The Southern Poverty Law Center is assisting YouTube in policing content on their platform, The Daily Caller has learned.
The left-wing nonprofit — which has more recently come under fire for labeling legitimate conservative organizations as “hate groups” — is one of the more than 100 nongovernment organizations (NGOs) and government agencies in YouTube’s “Trusted Flaggers” program, a source with knowledge of the arrangement told TheDC.
The SPLC and other program members help police YouTube for extremist content, ranging from so-called hate speech to terrorist recruiting videos.
All of the groups in the program have confidentiality agreements, a spokesperson for Google, YouTube’s parent company, previously told TheDC. A handful of YouTube’s “Trusted Flaggers,” including the Anti-Defamation League and No Hate Speech — a European organization focused on combatting intolerance — have gone public with their participation in the program. The vast majority of the groups in the program have remained hidden behind their confidentiality agreements.
The SPLC’s close involvement in policing content on YouTube is likely to cause consternation among conservatives who worry that they may not be treated fairly. The left-wing group has consistently labeled pedestrian conservative organizations as “hate groups” and has been directly tied to violence against conservatives in the past. Floyd Lee Corkins, who opened fire at the Family Research Center in 2012, said he chose the FRC for his act of violence because the SPLC listed them as a “hate group.”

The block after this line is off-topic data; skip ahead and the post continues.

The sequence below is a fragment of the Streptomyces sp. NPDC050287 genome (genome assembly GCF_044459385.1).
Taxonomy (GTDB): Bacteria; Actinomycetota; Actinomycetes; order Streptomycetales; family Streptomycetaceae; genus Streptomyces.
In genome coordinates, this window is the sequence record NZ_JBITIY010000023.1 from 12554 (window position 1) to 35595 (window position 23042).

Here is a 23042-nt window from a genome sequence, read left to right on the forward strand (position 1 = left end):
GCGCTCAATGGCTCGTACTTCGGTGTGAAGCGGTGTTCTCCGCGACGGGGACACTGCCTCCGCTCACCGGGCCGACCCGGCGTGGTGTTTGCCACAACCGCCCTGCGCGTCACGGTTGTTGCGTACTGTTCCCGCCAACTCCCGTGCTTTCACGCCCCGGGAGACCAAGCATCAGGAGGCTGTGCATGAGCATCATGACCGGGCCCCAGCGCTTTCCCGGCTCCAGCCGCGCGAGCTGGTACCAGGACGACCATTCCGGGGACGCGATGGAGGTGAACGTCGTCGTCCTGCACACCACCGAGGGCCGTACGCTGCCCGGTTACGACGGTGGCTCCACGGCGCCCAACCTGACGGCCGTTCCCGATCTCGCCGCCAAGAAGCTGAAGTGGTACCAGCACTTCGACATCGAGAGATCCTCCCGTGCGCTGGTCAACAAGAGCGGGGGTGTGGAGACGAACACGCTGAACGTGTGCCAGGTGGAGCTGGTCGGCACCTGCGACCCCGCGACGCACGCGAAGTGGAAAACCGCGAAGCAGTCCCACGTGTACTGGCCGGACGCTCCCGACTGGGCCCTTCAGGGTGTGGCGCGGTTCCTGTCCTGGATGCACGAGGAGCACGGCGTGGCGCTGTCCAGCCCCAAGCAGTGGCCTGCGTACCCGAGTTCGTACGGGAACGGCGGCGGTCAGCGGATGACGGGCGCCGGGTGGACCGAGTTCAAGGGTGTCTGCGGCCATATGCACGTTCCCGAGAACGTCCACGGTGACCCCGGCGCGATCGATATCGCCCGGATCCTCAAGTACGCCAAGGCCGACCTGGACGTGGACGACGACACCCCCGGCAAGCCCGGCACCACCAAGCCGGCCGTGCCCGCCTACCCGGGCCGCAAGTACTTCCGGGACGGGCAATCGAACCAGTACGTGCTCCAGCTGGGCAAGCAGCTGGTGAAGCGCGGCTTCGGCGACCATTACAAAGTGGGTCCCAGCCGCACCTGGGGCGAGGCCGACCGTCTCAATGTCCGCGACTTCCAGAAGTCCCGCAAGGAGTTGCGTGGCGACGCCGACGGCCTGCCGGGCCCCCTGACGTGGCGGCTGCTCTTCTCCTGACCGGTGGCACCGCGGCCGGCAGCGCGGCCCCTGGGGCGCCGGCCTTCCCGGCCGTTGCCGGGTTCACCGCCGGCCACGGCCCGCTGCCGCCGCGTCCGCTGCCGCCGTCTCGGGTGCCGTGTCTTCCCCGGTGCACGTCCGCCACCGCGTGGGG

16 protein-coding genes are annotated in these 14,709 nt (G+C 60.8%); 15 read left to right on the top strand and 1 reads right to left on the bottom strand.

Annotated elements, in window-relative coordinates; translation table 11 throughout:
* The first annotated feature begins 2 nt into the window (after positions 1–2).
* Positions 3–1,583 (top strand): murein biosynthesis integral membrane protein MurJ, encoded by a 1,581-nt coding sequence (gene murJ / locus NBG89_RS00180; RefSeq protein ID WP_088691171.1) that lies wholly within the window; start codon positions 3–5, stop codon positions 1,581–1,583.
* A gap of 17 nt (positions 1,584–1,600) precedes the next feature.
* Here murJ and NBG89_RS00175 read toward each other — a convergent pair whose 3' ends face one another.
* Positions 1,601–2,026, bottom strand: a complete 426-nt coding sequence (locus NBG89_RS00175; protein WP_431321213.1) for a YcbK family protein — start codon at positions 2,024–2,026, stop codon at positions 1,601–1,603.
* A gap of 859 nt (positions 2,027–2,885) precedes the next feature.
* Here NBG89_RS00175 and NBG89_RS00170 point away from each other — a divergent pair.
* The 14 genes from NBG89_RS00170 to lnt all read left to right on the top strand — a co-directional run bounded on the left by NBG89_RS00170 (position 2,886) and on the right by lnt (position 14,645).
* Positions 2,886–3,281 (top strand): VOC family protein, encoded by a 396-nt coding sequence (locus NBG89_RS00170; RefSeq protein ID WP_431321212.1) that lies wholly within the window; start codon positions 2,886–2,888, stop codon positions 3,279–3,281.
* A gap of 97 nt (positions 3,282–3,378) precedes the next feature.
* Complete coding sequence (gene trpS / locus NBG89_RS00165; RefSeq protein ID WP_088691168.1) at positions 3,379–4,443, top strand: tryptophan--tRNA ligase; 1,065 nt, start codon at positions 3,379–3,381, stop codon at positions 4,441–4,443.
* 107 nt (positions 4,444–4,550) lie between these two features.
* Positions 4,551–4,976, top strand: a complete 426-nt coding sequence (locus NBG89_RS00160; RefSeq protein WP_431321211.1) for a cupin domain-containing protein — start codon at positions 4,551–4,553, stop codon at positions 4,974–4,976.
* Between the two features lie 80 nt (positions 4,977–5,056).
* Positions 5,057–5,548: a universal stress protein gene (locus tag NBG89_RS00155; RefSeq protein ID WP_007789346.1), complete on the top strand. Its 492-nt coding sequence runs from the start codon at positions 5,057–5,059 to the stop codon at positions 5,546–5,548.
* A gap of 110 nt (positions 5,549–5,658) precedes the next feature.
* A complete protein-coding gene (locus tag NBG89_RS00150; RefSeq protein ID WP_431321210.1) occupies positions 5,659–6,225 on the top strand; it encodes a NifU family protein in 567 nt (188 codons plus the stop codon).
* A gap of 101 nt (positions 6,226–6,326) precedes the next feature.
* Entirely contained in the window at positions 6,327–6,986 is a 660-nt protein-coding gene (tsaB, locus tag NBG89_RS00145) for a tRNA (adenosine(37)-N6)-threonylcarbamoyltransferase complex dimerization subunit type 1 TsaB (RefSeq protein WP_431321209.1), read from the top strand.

It’s unclear when the SPLC joined YouTube’s “Trusted Flaggers” program. The program goes back to 2012 but exploded in size in recent years amid a Google push to increase regulation of the content on its platforms, which followed pressure from advertisers. Fifty of the 113 program members joined in 2017 as YouTube stepped up its content policing, YouTube public policy director Juniper Downs told a Senate committee in January.
Downs said the third-party groups work closely with YouTube’s employees to crack down on extremist content in two ways, both of which a Google spokesperson previously confirmed to TheDC.